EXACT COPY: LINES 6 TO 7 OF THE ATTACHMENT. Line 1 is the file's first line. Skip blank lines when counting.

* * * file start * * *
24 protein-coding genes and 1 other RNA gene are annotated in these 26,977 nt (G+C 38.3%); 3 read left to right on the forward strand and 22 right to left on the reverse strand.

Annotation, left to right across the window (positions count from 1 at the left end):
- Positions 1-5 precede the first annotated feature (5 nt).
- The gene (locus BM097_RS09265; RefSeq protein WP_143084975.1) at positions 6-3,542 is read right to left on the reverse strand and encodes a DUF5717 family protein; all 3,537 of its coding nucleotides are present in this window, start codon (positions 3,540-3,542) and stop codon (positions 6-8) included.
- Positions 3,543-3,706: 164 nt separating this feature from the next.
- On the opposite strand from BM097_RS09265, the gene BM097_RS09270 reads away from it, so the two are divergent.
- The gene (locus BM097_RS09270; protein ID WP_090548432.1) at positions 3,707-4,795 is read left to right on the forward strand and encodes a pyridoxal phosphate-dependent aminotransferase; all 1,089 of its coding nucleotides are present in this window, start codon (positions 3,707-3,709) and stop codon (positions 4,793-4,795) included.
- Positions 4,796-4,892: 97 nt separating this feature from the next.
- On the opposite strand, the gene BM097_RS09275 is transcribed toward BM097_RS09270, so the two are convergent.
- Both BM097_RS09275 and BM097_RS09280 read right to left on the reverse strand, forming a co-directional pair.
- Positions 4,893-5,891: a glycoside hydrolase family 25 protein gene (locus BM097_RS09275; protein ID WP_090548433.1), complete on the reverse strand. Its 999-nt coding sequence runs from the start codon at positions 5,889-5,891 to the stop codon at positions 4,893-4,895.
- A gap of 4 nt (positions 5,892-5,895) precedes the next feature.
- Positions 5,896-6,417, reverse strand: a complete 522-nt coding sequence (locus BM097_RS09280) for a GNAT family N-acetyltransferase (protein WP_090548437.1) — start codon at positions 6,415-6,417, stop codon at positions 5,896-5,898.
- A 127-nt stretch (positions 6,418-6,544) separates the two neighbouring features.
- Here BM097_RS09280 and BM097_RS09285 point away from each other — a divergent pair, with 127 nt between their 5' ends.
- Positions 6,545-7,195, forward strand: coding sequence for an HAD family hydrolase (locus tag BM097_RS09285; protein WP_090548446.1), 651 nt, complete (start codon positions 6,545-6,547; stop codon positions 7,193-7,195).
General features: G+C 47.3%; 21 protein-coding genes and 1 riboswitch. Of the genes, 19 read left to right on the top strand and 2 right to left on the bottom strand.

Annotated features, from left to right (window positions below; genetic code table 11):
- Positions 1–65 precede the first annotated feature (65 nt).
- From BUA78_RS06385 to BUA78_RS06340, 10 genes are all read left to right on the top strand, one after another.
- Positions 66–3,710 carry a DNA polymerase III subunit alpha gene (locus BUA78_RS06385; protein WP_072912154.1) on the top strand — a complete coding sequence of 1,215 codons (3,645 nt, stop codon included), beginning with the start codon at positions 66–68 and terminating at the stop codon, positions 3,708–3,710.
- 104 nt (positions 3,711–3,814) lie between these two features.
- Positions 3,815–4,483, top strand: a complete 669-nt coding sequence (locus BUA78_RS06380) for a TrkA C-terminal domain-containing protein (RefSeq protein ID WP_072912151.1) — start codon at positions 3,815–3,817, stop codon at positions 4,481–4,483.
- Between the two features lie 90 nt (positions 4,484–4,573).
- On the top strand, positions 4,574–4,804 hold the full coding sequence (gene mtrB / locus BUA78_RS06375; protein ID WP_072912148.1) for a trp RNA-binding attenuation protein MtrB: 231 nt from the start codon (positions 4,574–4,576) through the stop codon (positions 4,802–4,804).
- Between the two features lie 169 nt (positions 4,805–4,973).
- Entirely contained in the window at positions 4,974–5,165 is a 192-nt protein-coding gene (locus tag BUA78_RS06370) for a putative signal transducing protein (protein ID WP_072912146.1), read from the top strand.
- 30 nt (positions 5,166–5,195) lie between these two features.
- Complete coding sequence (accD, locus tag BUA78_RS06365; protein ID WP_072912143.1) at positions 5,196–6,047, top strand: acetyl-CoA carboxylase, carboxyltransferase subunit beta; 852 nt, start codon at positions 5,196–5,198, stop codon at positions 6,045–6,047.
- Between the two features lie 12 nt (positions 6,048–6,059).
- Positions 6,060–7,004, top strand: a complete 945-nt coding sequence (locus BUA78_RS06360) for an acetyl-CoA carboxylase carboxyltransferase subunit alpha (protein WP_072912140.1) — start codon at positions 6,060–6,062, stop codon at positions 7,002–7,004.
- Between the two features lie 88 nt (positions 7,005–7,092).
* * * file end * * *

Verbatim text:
- On the opposite strand from BM097_RS09265, the gene BM097_RS09270 reads away from it, so the two are divergent.
- The gene (locus BM097_RS09270; protein ID WP_090548432.1) at positions 3,707-4,795 is read left to right on the forward strand and encodes a pyridoxal phosphate-dependent aminotransferase; all 1,089 of its coding nucleotides are present in this window, start codon (positions 3,707-3,709) and stop codon (positions 4,793-4,795) included.